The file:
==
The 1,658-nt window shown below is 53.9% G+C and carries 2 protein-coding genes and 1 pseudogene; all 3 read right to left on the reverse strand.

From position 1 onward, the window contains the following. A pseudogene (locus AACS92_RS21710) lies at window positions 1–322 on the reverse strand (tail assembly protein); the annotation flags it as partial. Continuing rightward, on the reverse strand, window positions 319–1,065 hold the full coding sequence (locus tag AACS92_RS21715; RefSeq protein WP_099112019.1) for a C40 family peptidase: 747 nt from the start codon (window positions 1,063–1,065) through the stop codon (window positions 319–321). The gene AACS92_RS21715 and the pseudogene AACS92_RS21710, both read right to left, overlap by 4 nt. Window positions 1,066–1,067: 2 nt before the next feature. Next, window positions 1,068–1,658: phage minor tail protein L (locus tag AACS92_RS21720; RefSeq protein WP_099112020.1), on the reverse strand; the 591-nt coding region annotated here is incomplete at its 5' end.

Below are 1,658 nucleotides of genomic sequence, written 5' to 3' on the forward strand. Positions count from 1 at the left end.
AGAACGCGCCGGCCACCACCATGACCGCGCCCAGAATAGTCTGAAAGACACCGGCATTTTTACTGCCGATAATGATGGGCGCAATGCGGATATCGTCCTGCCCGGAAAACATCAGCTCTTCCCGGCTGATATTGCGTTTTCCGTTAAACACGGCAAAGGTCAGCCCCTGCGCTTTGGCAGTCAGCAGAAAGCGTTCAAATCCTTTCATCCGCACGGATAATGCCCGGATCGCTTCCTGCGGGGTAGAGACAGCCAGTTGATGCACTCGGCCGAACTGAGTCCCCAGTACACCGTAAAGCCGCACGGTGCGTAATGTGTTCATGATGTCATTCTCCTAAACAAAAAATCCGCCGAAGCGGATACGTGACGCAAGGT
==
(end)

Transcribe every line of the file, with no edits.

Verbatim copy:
The 1,658-nt window shown below is 53.9% G+C and carries 2 protein-coding genes and 1 pseudogene; all 3 read right to left on the reverse strand.

From position 1 onward, the window contains the following. A pseudogene (locus AACS92_RS21710) lies at window positions 1–322 on the reverse strand (tail assembly protein); the annotation flags it as partial. Continuing rightward, on the reverse strand, window positions 319–1,065 hold the full coding sequence (locus tag AACS92_RS21715; RefSeq protein WP_099112019.1) for a C40 family peptidase: 747 nt from the start codon (window positions 1,063–1,065) through the stop codon (window positions 319–321). The gene AACS92_RS21715 and the pseudogene AACS92_RS21710, both read right to left, overlap by 4 nt. Window positions 1,066–1,067: 2 nt before the next feature. Next, window positions 1,068–1,658: phage minor tail protein L (locus tag AACS92_RS21720; RefSeq protein WP_099112020.1), on the reverse strand; the 591-nt coding region annotated here is incomplete at its 5' end.

Below are 1,658 nucleotides of genomic sequence, written 5' to 3' on the forward strand. Positions count from 1 at the left end.
AGAACGCGCCGGCCACCACCATGACCGCGCCCAGAATAGTCTGAAAGACACCGGCATTTTTACTGCCGATAATGATGGGCGCAATGCGGATATCGTCCTGCCCGGAAAACATCAGCTCTTCCCGGCTGATATTGCGTTTTCCGTTAAACACGGCAAAGGTCAGCCCCTGCGCTTTGGCAGTCAGCAGAAAGCGTTCAAATCCTTTCATCCGCACGGATAATGCCCGGATCGCTTCCTGCGGGGTAGAGACAGCCAGTTGATGCACTCGGCCGAACTGAGTCCCCAGTACACCGTAAAGCCGCACGGTGCGTAATGTGTTCATGATGTCATTCTCCTAAACAAAAAATCCGCCGAAGCGGATACGTGACGCAAGGT